A poet plays over in his mind the words and images of his poem. So too, does the translator. Let us then revisit Lu Lun’s Border Songs beginning with number one of four.
Hawk feathers flutter from his golden arrow
His woven silk flag waves like the tail like a swallow
One man rises to gives the order
Thousands follow as one, shouting, HU!
Lu Lun’s Border songs recount the exploits of General Li Guang (died 119 BC) .
From Sima Qian’s Records of the Grand Historian (Shǐjì 94 BC), General Li Guang was a man of great build, with long arms and good archery skills, who on one occasion, legend says, was able to shoot an arrow deeply into a stone which resembled the shape of a crouching tiger. To China’s northern enemy, a tribe called the Xiongnu (generally associated with the Mongols), he was known as a determined opponent who would willingly face armies of superior numbers. He was haunted by bad luck in battle and committed suicide after a loss at the Battle of Mobei (Gobi Desert).
The English Translation
In writing this series of poems, Lu Lun was no doubt mindful of the Tang dynasty’s troubles during the An Lushan Rebellion. General An Lushan was from the northern tribes and fought for the Chinese emperor before rebelling. For an extended period of time, he and his armies wrecked havoc on the Tang dynasty. These troubles were the subject of many Tang poets. Lu Lun’s ancestral home was Fanyang, modern day Beijing, on the northern extreme of the Chinese Empire, where An Lushan began his rebellion.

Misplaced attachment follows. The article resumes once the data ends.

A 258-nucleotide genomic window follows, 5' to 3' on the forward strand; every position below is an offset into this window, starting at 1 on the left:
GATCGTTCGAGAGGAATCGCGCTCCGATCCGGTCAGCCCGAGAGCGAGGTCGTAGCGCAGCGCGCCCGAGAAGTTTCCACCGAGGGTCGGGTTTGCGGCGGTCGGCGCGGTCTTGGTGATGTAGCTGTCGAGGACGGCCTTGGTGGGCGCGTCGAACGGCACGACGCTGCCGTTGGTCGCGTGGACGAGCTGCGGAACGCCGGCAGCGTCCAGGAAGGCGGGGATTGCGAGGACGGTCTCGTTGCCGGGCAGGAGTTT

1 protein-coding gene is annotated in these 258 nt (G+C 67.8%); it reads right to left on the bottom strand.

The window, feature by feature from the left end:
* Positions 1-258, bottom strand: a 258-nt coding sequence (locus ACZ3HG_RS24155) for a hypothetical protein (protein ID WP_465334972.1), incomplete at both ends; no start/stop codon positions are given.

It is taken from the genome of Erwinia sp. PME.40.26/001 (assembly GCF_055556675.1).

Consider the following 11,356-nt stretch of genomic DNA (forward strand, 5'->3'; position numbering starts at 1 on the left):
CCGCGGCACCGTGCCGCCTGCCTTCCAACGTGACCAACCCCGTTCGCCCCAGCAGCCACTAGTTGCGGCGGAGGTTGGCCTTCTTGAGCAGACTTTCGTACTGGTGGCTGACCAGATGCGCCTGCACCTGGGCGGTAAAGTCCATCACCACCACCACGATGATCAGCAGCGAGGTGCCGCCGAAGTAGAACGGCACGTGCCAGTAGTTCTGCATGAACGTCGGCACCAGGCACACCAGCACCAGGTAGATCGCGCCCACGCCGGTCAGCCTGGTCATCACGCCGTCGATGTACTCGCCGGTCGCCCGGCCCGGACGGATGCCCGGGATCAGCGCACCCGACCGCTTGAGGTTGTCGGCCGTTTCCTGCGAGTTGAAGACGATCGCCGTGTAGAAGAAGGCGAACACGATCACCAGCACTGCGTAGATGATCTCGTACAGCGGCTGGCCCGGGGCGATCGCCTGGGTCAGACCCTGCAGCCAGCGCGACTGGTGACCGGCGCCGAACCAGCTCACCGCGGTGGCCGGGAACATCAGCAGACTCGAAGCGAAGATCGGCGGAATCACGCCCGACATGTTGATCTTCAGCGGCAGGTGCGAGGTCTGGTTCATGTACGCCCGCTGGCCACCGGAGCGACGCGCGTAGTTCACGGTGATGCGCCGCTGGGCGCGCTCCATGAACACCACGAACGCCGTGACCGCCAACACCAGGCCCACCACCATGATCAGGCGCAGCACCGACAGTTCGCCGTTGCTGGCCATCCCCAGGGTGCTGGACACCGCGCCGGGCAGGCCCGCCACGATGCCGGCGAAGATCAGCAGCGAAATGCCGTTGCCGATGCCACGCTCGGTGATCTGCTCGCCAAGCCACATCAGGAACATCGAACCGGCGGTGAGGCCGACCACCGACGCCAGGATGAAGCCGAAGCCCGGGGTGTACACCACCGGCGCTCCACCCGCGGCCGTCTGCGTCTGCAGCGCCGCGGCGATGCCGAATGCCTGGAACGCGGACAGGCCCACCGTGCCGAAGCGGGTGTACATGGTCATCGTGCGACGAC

First line, the characters for golden arrow are 金 僕 姑, literally golden servant girl. The pinyin translation of last two characters (servant girl) rhyme (pú and gū). In Chinese military history, armies relied heavily on archery and the general in command would carry a golden arrow with feathers to signify his authority.
Second line, the war flag of embroidered silk is woven, a metaphor for the army itself which is woven to together with individual soldiers. Like the swallows of the air they will then move to and fro in unison.
Third line, even in the flight of the swallow, one bird makes a movement and others follow. The general raises his arrow and gives the order to advance.
Fourth line, thousands raise their voice and shout. The Chinese character for shout is 呼 and also the sound of the wind. If you have ever stood in a field and heard the sound of a flock of swallow changing direction, you will have the sense of the imagery.
The rhyme scheme is aaba, gū, hú, lìng hū.
Original Chinese Characters
The title is almost always translated as Border Songs. For border, Lu Lun chooses the Chinese characters 塞 and 下, sāi and xià, literally beneath the pass. He picked these characters, no doubt, because they work together poetically.
Des plumes faucon palpitent de sa flèche en d’or
Son drapeau soie ondule comme la queue hirondelle
Un homme se lève pour donner l’ordre
Des milliers suivent comme un, en criant, HU!